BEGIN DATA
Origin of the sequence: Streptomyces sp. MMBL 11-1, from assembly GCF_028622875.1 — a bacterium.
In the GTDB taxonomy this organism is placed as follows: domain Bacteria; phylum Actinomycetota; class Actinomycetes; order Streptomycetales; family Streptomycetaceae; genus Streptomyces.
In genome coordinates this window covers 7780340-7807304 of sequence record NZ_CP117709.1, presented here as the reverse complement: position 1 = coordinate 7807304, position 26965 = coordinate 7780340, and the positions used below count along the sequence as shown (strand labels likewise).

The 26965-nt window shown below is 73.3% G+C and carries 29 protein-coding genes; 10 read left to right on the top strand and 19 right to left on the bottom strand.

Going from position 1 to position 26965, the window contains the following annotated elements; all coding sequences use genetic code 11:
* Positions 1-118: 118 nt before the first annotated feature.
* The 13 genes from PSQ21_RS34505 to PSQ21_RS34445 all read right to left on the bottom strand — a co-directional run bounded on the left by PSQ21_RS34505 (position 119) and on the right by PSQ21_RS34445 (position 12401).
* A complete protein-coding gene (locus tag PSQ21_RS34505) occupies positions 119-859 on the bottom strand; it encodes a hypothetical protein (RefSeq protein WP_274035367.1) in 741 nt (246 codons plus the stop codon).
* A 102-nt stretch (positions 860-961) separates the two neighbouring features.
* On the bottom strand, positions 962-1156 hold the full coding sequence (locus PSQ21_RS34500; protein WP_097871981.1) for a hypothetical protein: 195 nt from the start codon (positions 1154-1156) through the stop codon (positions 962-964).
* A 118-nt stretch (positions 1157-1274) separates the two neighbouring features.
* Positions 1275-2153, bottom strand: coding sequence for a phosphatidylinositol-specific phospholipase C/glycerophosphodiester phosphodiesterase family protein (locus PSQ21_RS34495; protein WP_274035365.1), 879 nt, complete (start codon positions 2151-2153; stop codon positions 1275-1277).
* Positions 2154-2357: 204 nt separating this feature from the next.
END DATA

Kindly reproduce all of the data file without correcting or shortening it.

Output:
Origin of the sequence: Streptomyces sp. MMBL 11-1, from assembly GCF_028622875.1 — a bacterium.
In the GTDB taxonomy this organism is placed as follows: domain Bacteria; phylum Actinomycetota; class Actinomycetes; order Streptomycetales; family Streptomycetaceae; genus Streptomyces.
In genome coordinates this window covers 7780340-7807304 of sequence record NZ_CP117709.1, presented here as the reverse complement: position 1 = coordinate 7807304, position 26965 = coordinate 7780340, and the positions used below count along the sequence as shown (strand labels likewise).

The 26965-nt window shown below is 73.3% G+C and carries 29 protein-coding genes; 10 read left to right on the top strand and 19 right to left on the bottom strand.

Going from position 1 to position 26965, the window contains the following annotated elements; all coding sequences use genetic code 11:
* Positions 1-118: 118 nt before the first annotated feature.
* The 13 genes from PSQ21_RS34505 to PSQ21_RS34445 all read right to left on the bottom strand — a co-directional run bounded on the left by PSQ21_RS34505 (position 119) and on the right by PSQ21_RS34445 (position 12401).
* A complete protein-coding gene (locus tag PSQ21_RS34505) occupies positions 119-859 on the bottom strand; it encodes a hypothetical protein (RefSeq protein WP_274035367.1) in 741 nt (246 codons plus the stop codon).
* A 102-nt stretch (positions 860-961) separates the two neighbouring features.
* On the bottom strand, positions 962-1156 hold the full coding sequence (locus PSQ21_RS34500; protein WP_097871981.1) for a hypothetical protein: 195 nt from the start codon (positions 1154-1156) through the stop codon (positions 962-964).
* A 118-nt stretch (positions 1157-1274) separates the two neighbouring features.
* Positions 1275-2153, bottom strand: coding sequence for a phosphatidylinositol-specific phospholipase C/glycerophosphodiester phosphodiesterase family protein (locus PSQ21_RS34495; protein WP_274035365.1), 879 nt, complete (start codon positions 2151-2153; stop codon positions 1275-1277).
* Positions 2154-2357: 204 nt separating this feature from the next.